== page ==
It’s that time of the year, Asian new year. Asian new year is one of the biggest holidays in countries like Korea and China. We get to gather around with families that we weren’t able to meet for a while and celebrate each other by eating different kinds of food and talking about how their life has been. This is time of the year, where I want to go back to my own country. I always think about how fun it would be to spend time with family and relatives and laugh about stupid stuff, while I’m in my room laying on my bed. I wish one day I could celebrate Asian new year with my family and relatives.
A vegan Thanksgiving is more sustainable and animal cruelty free. Supporting semen being sucked out with a straw from 46 million male turkeys’ anuses each year is cruel. But having Thanksgiving at all is not necessarily cruelty free. The only ethical way to celebrate Thanksgiving is to spend it educating yourself on indigenous rights.
“Happy Thanksgiving” I am so thankful for the Native Americans who continue to fight for their rights, their lands, refuse to abide by the societal expectations of pretending nothing terrible happened to their ancestors on this holiday.
As we are having a beautiful Thanksgiving feast with our families and friends, remember that today is a national day of mourning for native Americans across the country. So while you’re thinking, “wow, this holiday is so incredible and based upon gratefulness and love between humans,” please don’t forget that thousands upon thousands of Native Americans have been brutally murdered in cold blood (partly) for their lands by white colonizers.
And this question shocks me… but how many people across the country will celebrate Thanksgiving today having never even engaged with or met a native person, can’t name five tribes, can’t name the tribe whose lands they occupy or even can’t name a living native person?
So… why not celebrate gratitude daily? It is one of the most important self-care practices a person can do. Daily practices rather than on just one day covered by blood which is just another white supremacist holiday. I’m not saying we should completely cut Thanksgiving from our yearly tradition but being less arrogant and realizing what this holiday truly represents. Being “woke” can be very emotionally taxing and difficult to talk about; but it’s worth doing the right thing rather than taking the easy way out and staying silent.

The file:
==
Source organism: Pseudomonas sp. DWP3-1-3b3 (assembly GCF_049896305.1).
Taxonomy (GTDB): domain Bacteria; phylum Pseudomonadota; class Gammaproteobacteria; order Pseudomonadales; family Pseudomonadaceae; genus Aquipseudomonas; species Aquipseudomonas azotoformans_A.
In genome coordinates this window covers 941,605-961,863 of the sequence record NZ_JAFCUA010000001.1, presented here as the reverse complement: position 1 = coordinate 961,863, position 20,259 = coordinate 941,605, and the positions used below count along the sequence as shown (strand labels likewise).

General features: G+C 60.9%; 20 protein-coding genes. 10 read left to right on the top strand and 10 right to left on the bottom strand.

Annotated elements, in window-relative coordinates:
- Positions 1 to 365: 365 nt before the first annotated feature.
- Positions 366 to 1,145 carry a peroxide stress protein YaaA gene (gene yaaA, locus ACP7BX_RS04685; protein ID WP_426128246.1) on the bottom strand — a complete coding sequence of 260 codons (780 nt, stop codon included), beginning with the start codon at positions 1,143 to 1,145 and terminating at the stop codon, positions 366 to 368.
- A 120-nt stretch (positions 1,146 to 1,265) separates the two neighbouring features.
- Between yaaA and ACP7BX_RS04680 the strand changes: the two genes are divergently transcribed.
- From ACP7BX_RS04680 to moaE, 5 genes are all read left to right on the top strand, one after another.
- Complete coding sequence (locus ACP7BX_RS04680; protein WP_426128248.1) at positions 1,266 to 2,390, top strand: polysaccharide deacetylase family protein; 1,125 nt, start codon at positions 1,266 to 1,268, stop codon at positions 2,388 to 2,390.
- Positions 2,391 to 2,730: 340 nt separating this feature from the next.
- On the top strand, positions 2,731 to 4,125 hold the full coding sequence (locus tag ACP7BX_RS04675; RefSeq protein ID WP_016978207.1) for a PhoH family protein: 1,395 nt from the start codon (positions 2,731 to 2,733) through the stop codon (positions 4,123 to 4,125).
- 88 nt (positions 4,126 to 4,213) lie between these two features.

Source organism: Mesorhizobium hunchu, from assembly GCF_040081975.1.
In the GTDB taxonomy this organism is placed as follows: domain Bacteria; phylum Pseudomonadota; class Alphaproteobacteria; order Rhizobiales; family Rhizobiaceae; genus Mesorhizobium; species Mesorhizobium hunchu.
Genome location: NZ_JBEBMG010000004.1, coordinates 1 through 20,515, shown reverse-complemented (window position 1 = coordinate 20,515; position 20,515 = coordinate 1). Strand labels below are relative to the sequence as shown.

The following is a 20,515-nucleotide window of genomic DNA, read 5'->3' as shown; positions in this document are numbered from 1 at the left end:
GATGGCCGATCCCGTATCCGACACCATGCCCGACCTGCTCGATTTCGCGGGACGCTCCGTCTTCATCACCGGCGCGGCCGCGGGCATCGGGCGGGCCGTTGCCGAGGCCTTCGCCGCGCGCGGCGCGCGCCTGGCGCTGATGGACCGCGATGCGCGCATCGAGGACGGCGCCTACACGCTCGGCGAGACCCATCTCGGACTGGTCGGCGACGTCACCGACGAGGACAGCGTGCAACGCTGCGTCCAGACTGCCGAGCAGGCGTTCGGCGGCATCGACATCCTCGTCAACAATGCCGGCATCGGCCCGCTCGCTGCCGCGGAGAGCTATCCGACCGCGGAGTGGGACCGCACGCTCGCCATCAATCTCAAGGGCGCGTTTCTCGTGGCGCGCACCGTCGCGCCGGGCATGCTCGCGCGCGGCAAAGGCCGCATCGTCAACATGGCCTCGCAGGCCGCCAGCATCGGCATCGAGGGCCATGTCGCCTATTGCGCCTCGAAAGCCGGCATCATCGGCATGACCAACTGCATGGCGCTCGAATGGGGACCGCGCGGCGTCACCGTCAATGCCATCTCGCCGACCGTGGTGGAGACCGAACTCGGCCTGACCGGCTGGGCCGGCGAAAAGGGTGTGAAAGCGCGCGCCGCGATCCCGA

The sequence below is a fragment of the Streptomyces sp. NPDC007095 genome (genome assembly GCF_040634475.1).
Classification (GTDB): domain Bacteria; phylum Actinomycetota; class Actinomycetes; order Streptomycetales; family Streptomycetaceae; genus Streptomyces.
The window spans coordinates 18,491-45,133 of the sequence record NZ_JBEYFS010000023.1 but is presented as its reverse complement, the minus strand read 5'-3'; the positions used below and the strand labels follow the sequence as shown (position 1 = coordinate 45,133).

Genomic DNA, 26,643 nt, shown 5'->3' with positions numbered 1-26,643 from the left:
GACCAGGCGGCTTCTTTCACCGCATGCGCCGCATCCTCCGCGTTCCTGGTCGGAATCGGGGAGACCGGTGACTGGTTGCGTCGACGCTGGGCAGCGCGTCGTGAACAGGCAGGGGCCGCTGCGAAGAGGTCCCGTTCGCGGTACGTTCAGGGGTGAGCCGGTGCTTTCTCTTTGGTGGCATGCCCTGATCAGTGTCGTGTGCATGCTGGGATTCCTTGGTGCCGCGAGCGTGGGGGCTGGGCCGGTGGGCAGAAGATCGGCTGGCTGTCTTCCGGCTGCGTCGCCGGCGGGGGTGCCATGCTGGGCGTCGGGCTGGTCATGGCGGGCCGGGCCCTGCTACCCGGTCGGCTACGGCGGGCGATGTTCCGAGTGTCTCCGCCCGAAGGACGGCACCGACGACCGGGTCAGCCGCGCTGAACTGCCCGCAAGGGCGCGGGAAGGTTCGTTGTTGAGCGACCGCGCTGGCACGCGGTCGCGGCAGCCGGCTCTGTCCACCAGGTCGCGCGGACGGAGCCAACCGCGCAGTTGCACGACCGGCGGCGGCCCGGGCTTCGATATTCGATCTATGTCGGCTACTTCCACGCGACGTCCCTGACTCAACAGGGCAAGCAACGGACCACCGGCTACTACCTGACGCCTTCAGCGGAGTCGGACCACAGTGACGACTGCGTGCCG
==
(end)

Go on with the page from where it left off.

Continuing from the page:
Ignorance is not bliss. Even though it would be much easier not to post about these topics and just pretend today is a wonderful day of giving thanks…like everyone else does… so I don’t hurt any proud Americans’ feelings. If you’re not speaking the truth, you’re part of the problem.
So bon appétit, but don’t forget! As we celebrate thanks, for Native Americans Thanksgiving is a reminder of the genocide of millions of their people, the theft of their lands, and the assault on their culture and history of colonial violence.
Seasons and memories have always been so weird to me. I almost get seasonal depression, but not in the season one may suspect.
I get this feeling when it’s cold; I’m content with everything and the most peaceful I have ever felt in my life. My heart almost freezes, as if to stay in that feeling.
There seems to always be a memory associated with this feeling in my head. It’s one of the strongest memories from my childhood, though that doesn’t say much. It’s a haze of little things.
I remember the dress. It was a new, red dress for Christmas.
I remember the bear. Its paws lit up and it played a song. It was my favorite gift that year.
I remember the restaurant. It was right outside the mall, about 30 minutes away from home.
I remember the driveway. It was littered with pine needles.
I remember my parents. They were happy, for once.